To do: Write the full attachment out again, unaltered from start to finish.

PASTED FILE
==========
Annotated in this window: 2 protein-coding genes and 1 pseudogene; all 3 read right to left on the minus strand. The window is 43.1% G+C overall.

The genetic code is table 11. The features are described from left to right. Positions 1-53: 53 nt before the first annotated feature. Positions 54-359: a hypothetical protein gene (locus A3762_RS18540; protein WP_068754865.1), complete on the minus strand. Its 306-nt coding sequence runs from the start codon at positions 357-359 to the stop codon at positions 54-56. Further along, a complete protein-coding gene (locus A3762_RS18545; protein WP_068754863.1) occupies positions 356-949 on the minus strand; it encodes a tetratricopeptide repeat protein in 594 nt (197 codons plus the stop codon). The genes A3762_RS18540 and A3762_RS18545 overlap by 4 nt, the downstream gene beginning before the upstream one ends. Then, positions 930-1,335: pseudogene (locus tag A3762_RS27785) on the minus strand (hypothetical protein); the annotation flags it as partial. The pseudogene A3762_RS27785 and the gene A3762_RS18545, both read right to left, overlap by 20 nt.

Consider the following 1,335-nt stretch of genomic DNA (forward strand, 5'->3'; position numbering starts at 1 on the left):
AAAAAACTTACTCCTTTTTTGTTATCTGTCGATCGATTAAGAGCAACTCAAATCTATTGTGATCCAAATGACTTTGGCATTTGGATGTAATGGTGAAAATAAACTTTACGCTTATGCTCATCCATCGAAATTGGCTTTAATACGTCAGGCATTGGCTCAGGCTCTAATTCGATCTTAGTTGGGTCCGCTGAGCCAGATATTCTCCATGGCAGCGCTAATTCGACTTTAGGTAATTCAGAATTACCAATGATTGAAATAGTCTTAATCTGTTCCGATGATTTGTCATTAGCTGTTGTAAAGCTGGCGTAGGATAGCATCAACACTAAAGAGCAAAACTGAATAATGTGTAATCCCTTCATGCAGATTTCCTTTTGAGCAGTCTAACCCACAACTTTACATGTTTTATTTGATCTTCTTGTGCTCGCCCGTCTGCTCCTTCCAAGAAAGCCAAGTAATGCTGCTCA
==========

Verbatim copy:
Annotated in this window: 2 protein-coding genes and 1 pseudogene; all 3 read right to left on the minus strand. The window is 43.1% G+C overall.

The genetic code is table 11. The features are described from left to right. Positions 1-53: 53 nt before the first annotated feature. Positions 54-359: a hypothetical protein gene (locus A3762_RS18540; protein WP_068754865.1), complete on the minus strand. Its 306-nt coding sequence runs from the start codon at positions 357-359 to the stop codon at positions 54-56. Further along, a complete protein-coding gene (locus A3762_RS18545; protein WP_068754863.1) occupies positions 356-949 on the minus strand; it encodes a tetratricopeptide repeat protein in 594 nt (197 codons plus the stop codon). The genes A3762_RS18540 and A3762_RS18545 overlap by 4 nt, the downstream gene beginning before the upstream one ends. Then, positions 930-1,335: pseudogene (locus tag A3762_RS27785) on the minus strand (hypothetical protein); the annotation flags it as partial. The pseudogene A3762_RS27785 and the gene A3762_RS18545, both read right to left, overlap by 20 nt.

Consider the following 1,335-nt stretch of genomic DNA (forward strand, 5'->3'; position numbering starts at 1 on the left):
AAAAAACTTACTCCTTTTTTGTTATCTGTCGATCGATTAAGAGCAACTCAAATCTATTGTGATCCAAATGACTTTGGCATTTGGATGTAATGGTGAAAATAAACTTTACGCTTATGCTCATCCATCGAAATTGGCTTTAATACGTCAGGCATTGGCTCAGGCTCTAATTCGATCTTAGTTGGGTCCGCTGAGCCAGATATTCTCCATGGCAGCGCTAATTCGACTTTAGGTAATTCAGAATTACCAATGATTGAAATAGTCTTAATCTGTTCCGATGATTTGTCATTAGCTGTTGTAAAGCTGGCGTAGGATAGCATCAACACTAAAGAGCAAAACTGAATAATGTGTAATCCCTTCATGCAGATTTCCTTTTGAGCAGTCTAACCCACAACTTTACATGTTTTATTTGATCTTCTTGTGCTCGCCCGTCTGCTCCTTCCAAGAAAGCCAAGTAATGCTGCTCA